2 Kings 20:7
And Isaiah said, Take a lump of figs. And they took and laid it on the boil, and he recovered.
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(7, 8) In Isaiah these two verses are given at the end of the narrative; a position in which they are obviously out of place. Probably some copyist, after accidentally omitting them where they properly belonged, added them there, “with marks for insertion in their proper places, which marks were afterwards neglected by transcribers” (Lowth, cited by Cheyne), perhaps because they had become obliterated.

Take a lump of figs.—Figs pressed into a cake (1Samuel 25:18). “Many commentators suppose the figs to be mentioned as a remedy current at the time. But surely so simple and unscientific a medicine would have been thought of, without applying to the prophet by those about Hezekiah. The plaster of figs is rather a sign or symbol of the cure, like the water of the Jordan in the narrative of Naaman (2Kings 5:10)” (Cheyne). That in antiquity figs were a usual remedy for boils of various kinds appears from the testimony of Dioscorides and Pliny.

Laid it on the boil.—It is not to be supposed that Hezekiah was suffering from the plague and, in fact, the very plague which destroyed the army of Sennacherib. (See Note on 2Kings 20:1). The word “boil” (shĕhîn) denotes leprous and other similar ulcers (Exodus 9:9; Job 2:7), but not plague, which moreover, would not have attacked Hezekiah alone, and would have produced not one swelling, but many.

And he recovered.—Heb., lived. The result is mentioned here by natural anticipation.

2 Kings 20:7. Take a lump of figs — Though the deliverance was certainly promised, yet means must be used, and those suitable. The figs would help to ripen the bile, and bring it to a head, that the matter of the disease might be discharged that way. This means, however, would have been altogether insufficient of itself to effect so sudden and complete a cure, without the co-operation of the divine power, to which the king’s restoration to health is chiefly to be ascribed.20:1-11 Hezekiah was sick unto death, in the same year in which the king of Assyria besieged Jerusalem. A warning to prepare for death was brought to Hezekiah by Isaiah. Prayer is one of the best preparations for death, because by it we fetch in strength and grace from God, to enable us to finish well. He wept sorely: some gather from hence that he was unwilling to die; it is in the nature of man to dread the separation of soul and body. There was also something peculiar in Hezekiah's case; he was now in the midst of his usefulness. Let Hezekiah's prayer, see Isa 38. interpret his tears; in that is nothing which is like his having been under that fear of death, which has bondage or torment. Hezekiah's piety made his sick-bed easy. O Lord, remember now; he does not speak as if God needed to be put in mind of any thing by us; nor, as if the reward might be demanded as due; it is Christ's righteousness only that is the purchase of mercy and grace. Hezekiah does not pray, Lord, spare me; but, Lord, remember me; whether I live or die, let me be thine. God always hears the prayers of the broken in heart, and will give health, length of days, and temporal deliverances, as much and as long as is truly good for them. Means were to be used for Hezekiah's recovery; yet, considering to what a height the disease was come, and how suddenly it was checked, the cure was miraculous. It is our duty, when sick, to use such means as are proper to help nature, else we do not trust God, but tempt him. For the confirmation of his faith, the shadow of the sun was carried back, and the light was continued longer than usual, in a miraculous manner. This work of wonder shows the power of God in heaven as well as on earth, the great notice he takes of prayer, and the great favour he bears to his chosen.A lump of figs - The usual remedy in the East, even at the present day, for ordinary boils. But such a remedy would not naturally cure the dangerous tumor or carbuncle from which Hezekiah suffered. Thus the means used in this miracle were means having a tendency toward the result performed by them, but insufficient of themselves to produce that result (compare 2 Kings 4:34 note). 5. Thus saith … the God of David thy father—An immediate answer was given to his prayer, containing an assurance that the Lord was mindful of His promise to David and would accomplish it in Hezekiah's experience, both by the prolongation of his life, and his deliverance from the Assyrians.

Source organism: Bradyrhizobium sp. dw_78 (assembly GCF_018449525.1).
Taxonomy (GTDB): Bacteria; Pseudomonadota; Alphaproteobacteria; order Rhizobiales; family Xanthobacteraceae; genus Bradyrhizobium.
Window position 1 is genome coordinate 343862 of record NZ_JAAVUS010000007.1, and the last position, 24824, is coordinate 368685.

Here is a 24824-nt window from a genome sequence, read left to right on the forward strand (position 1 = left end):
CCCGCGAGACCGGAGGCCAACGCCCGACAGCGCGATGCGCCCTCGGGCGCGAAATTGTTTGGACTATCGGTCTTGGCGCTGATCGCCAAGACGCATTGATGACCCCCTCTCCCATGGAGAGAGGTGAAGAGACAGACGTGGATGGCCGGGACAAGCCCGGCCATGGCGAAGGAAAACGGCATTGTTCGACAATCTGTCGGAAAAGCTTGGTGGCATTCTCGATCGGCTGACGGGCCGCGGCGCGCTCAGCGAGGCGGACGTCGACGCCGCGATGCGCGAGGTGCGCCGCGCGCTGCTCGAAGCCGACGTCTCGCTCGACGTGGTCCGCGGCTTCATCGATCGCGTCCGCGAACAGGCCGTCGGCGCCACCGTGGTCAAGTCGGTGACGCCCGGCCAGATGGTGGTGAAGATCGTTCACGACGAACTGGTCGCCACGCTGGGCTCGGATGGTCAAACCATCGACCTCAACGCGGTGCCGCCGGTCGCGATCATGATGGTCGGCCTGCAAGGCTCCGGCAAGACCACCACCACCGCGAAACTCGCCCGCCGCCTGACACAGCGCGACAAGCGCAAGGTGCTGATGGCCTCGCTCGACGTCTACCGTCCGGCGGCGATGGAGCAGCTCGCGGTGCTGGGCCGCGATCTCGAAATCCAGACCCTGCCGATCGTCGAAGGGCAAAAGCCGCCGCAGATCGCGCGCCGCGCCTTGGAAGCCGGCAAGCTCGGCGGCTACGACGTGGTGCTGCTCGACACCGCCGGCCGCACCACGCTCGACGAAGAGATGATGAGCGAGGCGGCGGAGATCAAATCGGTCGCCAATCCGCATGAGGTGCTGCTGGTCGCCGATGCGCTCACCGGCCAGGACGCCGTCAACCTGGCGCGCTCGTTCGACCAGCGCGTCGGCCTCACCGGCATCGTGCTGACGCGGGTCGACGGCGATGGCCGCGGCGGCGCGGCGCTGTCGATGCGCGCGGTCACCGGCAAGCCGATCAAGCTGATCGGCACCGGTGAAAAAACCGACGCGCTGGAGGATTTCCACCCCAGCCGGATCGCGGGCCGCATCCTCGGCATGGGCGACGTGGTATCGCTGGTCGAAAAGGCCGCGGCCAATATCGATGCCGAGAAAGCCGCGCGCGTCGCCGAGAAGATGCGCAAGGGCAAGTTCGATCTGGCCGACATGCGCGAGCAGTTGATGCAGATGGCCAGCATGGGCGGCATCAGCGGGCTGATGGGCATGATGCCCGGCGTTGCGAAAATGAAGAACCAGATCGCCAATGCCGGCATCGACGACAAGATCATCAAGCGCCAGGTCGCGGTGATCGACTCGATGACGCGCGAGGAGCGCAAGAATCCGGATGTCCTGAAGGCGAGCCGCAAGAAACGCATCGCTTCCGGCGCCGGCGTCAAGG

on the third day—The perfect recovery from a dangerous sickness, within so short a time, shows the miraculous character of the cure (see his thanksgiving song, Isa 38:9). The disease cannot be ascertained; but the text gives no hint that the plague was raging then in Jerusalem; and although Arab physicians apply a cataplasm of figs to plague-boils, they also do so in other cases, as figs are considered useful in ripening and soothing inflammatory ulcers.

Take a lump of figs: though the deliverance was certainly promised, yet means must be used, and those suitable; for this hath naturally a power of ripening and softening boils or sores, though that power was altogether insufficient to produce so sudden and so complete a cure. The boil seems to have been a plague-sore. And Isaiah said, take a lump of figs,.... Not moist figs, but a cake of dried figs, as the word used signifies, and so the less likely to have any effect in curing the boil: